The Bulwer-Lytton Fiction Contest (BLFC), established in 1982 by English Professor Scott Rice at San Jose State University, recognizes the worst opening sentence (also known as an “incipit”) for a novel. The name of the quasi-literary contest honors Edward George Bulwer Lytton, author of a very obscure 1830 Victorian novel, Paul Clifford, with a very famous opening sentence: “It was a dark and stormy night; the rain fell in torrents—except at occasional intervals, when it was checked by a violent gust of wind which swept up the streets (for it is in London that our scene lies), rattling along the housetops, and fiercely agitating the scanty flame of the lamps that struggled against the darkness.”
Each year, contest receives more than 10,000 entries from all over the world — proving that there is no shortage of wretched writers vying for acclaim. The contest now has several subcategories, including adventure, crime, romance, and detective fiction. The winner gets bragging rights for writing the worst sentence of the year and a modest financial award of $150 — presumably for writing lessons.
The winner of the 2017 BLFC was Kat Russo of Loveland, Colorado:
The elven city of Losstii faced towering sea cliffs and abutted rolling hills that in the summer were covered with blankets of flowers and in the winter were covered with blankets, because the elves wanted to keep the flowers warm and didn’t know much at all about gardening.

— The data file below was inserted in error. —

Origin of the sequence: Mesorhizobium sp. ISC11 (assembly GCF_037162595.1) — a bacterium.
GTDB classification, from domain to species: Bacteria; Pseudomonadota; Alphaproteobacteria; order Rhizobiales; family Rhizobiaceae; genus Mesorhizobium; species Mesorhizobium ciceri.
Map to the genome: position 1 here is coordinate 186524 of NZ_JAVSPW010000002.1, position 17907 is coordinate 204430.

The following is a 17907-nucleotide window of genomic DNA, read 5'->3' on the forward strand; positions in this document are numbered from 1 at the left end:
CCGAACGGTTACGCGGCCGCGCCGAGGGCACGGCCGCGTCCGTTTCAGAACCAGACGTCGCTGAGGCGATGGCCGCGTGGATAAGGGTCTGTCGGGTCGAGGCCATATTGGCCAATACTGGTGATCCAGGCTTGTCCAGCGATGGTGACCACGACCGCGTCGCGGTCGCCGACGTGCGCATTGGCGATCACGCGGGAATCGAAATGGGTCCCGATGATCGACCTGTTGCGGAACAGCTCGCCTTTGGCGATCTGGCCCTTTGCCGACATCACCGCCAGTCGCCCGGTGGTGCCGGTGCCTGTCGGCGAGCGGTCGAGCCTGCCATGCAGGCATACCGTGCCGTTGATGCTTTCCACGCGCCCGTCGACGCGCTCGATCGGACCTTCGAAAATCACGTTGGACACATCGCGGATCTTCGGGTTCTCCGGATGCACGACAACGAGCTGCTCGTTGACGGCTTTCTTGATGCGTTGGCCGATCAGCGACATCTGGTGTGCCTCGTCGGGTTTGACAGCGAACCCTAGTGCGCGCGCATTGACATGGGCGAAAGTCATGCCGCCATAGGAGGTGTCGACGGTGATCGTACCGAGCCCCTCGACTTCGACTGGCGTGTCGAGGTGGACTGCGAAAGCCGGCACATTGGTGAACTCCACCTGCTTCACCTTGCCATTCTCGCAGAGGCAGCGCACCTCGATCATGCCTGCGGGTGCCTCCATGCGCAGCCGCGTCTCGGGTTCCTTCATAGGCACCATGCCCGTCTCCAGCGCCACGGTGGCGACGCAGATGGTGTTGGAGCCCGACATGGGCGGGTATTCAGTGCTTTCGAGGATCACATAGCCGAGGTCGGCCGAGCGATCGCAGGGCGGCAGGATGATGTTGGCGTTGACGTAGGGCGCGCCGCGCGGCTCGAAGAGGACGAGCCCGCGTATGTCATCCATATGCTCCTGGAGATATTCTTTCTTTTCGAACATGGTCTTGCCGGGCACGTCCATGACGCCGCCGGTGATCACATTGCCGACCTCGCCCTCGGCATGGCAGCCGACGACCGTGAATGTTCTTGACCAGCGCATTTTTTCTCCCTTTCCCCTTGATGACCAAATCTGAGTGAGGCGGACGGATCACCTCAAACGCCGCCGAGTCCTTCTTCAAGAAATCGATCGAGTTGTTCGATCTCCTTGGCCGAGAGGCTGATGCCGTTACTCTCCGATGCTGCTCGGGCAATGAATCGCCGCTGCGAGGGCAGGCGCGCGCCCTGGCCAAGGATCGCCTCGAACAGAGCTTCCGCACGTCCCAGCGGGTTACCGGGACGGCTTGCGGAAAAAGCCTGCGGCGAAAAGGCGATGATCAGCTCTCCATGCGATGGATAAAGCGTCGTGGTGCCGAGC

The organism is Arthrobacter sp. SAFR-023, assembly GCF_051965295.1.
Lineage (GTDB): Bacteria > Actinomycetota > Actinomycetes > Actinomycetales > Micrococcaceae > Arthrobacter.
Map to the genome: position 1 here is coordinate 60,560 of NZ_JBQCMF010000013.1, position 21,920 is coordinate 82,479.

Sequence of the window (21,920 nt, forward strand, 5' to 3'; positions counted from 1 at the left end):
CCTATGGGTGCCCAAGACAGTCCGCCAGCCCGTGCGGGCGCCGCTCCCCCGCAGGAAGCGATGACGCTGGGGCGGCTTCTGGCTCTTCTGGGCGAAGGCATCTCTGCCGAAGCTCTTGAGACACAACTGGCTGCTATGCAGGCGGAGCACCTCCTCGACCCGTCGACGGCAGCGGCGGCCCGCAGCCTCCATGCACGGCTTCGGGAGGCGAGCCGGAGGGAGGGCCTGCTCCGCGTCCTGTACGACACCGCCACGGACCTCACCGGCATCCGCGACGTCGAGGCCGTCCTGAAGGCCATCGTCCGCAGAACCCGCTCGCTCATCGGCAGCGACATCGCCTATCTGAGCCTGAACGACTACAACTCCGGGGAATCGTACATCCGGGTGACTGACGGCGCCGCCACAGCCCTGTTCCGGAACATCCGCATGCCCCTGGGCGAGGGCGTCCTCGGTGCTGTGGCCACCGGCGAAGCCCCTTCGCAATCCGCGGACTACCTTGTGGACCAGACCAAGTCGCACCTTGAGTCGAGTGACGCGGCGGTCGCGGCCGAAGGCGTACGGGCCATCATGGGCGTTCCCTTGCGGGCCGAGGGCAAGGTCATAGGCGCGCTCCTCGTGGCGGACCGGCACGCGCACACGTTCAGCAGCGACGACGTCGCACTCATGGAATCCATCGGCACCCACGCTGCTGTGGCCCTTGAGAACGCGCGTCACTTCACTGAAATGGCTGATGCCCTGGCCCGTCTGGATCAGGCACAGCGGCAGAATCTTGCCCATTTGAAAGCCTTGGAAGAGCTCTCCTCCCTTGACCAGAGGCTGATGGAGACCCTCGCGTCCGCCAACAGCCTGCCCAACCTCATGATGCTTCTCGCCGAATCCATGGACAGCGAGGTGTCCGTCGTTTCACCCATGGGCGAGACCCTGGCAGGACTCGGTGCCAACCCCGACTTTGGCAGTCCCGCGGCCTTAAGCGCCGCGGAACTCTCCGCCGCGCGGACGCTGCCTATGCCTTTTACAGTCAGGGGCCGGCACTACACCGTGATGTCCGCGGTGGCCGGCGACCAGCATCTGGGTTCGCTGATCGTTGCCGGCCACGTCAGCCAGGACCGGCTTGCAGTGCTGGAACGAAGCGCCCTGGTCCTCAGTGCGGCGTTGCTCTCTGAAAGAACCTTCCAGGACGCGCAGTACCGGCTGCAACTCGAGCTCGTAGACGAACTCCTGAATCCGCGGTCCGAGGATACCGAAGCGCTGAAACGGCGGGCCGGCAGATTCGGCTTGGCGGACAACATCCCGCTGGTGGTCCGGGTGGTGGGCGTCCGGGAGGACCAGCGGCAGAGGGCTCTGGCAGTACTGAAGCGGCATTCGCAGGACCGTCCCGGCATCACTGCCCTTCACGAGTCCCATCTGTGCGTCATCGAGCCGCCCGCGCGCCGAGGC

The runner up was submitted by Tony Buccella of Allegany, New York:
Although in the rusty tackle-box of his mind he yearned to be a #3 buck-tail spinner, Bob knew deep down he must accept his cruel fate as a bottom bouncer rig, forever destined to scrape the muddy bottom of the river of life.
The winner in the category of Crime/Detective was Doug Self of Brunswick, Maine:
Detective Sam Steel stood at the crime scene staring puzzled at the chalk outline of Ms. Mulgrave’s body which was really just a stick figure with a dress, curly hair, boobs, and a smiley face because the police chalk guy had the day off.
The winner in the category of Vile Puns was Peter Bjorkman of Rocklin, California:
Pablo wrapped his arms around his dying hermano—the drone strike intended for cartel kingpin Miguel “El Jefe” Guzman had landed off-course, disintegrating Pablo’s casa—and as his fraternal soulmate’s life ebbed in his clutches, Pablo wailed heavenward, “He ain’t Jefe . . . he’s my brother!”
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For futher reading: bulwer-lytton.com/2017win.html
Dark and Stormy Rides Again by Scott Rice, Penguin Books (1996)